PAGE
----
The U.S. Forest Service indicated this week that it will issue a decision on the proposed Rosemont open-pit copper mine in southern Arizona in early June. The Center has been fighting to halt this project, which would blast a mile-wide, 3,000-foot-deep pit in the Santa Rita Mountains and bury thousands of acres of public land in more than a billion tons of toxic waste.

The mine's footprint lies squarely in jaguar critical habitat and would destroy much of the home territory of the famous jaguar El Jefe, who was photographed more than 100 times living in the Santa Ritas over a period of three years.

"No rational analysis could lead the stewards of our public lands to conclude that this devastating project is acceptable," said the Center's Randy Serraglio.

Read more in the Arizona Daily Star.

Census: U.S. Population Has Topped 325 Million

Los Angeles sprawl

According to the U.S. Census Bureau, the country's population just surpassed 325 million, currently increasing by one person every 14 seconds.

The United States is responsible for at least 15 percent of global greenhouse gas emissions, and over the past 50 years -- while the country grew by more than 100 million -- wildlife populations halved.

As the Center's Leigh Moyer said, "Hitting this population record highlights the danger of the Trump administration's attacks on reproductive healthcare and environmental protections."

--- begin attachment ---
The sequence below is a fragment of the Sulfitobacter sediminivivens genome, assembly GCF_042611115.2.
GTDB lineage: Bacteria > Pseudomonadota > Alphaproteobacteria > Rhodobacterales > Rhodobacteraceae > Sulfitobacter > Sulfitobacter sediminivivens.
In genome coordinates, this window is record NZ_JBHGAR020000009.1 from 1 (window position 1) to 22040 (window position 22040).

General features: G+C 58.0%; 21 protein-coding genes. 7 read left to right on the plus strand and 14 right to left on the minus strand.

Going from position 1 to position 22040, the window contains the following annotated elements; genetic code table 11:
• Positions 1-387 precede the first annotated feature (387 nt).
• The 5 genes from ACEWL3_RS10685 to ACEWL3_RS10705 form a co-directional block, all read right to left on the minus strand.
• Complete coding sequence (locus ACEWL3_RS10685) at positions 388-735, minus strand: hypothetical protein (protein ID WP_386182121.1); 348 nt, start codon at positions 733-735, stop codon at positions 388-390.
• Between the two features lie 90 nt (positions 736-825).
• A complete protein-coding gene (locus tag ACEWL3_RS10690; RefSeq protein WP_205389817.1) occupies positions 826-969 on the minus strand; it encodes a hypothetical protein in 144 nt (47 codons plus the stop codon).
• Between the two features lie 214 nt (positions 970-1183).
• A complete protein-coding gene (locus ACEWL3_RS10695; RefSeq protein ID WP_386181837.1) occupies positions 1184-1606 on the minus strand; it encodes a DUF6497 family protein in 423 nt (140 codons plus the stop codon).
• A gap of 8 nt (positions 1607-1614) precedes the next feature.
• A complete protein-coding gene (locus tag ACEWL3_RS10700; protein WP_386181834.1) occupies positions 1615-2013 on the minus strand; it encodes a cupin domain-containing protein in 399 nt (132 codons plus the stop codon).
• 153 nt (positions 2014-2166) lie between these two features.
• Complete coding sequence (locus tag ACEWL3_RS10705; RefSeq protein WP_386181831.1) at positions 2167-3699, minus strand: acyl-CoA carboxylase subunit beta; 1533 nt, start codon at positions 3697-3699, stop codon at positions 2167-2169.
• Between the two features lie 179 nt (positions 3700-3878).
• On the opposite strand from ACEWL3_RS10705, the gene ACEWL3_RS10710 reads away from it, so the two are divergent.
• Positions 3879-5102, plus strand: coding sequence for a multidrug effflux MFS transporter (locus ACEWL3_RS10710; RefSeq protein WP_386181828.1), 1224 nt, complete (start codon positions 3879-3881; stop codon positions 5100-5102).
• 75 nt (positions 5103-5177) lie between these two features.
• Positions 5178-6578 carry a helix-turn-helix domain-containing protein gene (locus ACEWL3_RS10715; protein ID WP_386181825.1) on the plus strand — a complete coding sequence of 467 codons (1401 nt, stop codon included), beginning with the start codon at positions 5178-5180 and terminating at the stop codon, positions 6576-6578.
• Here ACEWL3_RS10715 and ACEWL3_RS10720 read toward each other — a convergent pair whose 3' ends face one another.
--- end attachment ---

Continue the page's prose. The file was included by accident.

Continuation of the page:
Get more from EcoWatch and learn about our Population and Sustainability program.

Plastic beach trash

Appeal Filed to Clean Up Ocean Plastic Pollution in California

San Francisco Bay and at least three other California coastline areas suffer severe plastic pollution that violates the federal Clean Water Act, according to an appeal the Center just filed with the state's Water Resources Control Board.

A Center analysis of scientific studies found that the Bay Area coastline and waters off San Diego, the North Coast and Channel Islands National Park should be declared impaired -- requiring state officials to clean up the sources of that plastic pollution.

"Californians are swimming in plastic," said the Center's Blake Kopcho, who conducted the survey. "This pollution is disturbingly widespread, from microfibers in the San Diego surf to water bottles on Eureka's Clam Beach. We need to clean up the plastic that's fouling our coastline and infecting marine life."

Read more in our press release.

Mexican gray wolf chasing her tail

Wild & Weird: Wolves Will Be Dogs

Remote camera footage released recently by the U.S. Fish and Wildlife Service shows a female Mexican gray wolf chasing her tail. It's a good reminder that wolves and domesticated dogs are kin.

The reason that dogs -- and wolves -- chase their tails is varied. They may be bored; they may have an obsessive-compulsive disorder; they may have fleas, an itchy tail or all of the above.

Watch footage of a wild Mexican gray wolf at the Sevilleta National Wildlife Refuge in New Mexico chasing her tail on Facebook or YouTube.

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Photo credits: California condor by Fred Hochstaedter/Flickr; Rose Braz; cownose rays by nano_maus/Flickr; Ryan Zinke addressing audience by Jacob W. Frank/NPS; El Jefe courtesy Conservation CATalyst and Center for Biological Diversity; Los Angeles sprawl by ATIS547/Flickr; plastic beach trash by Siddhesh Mangela/Flickr; Mexican gray wolf courtesy USFWS.

Center for Biological Diversity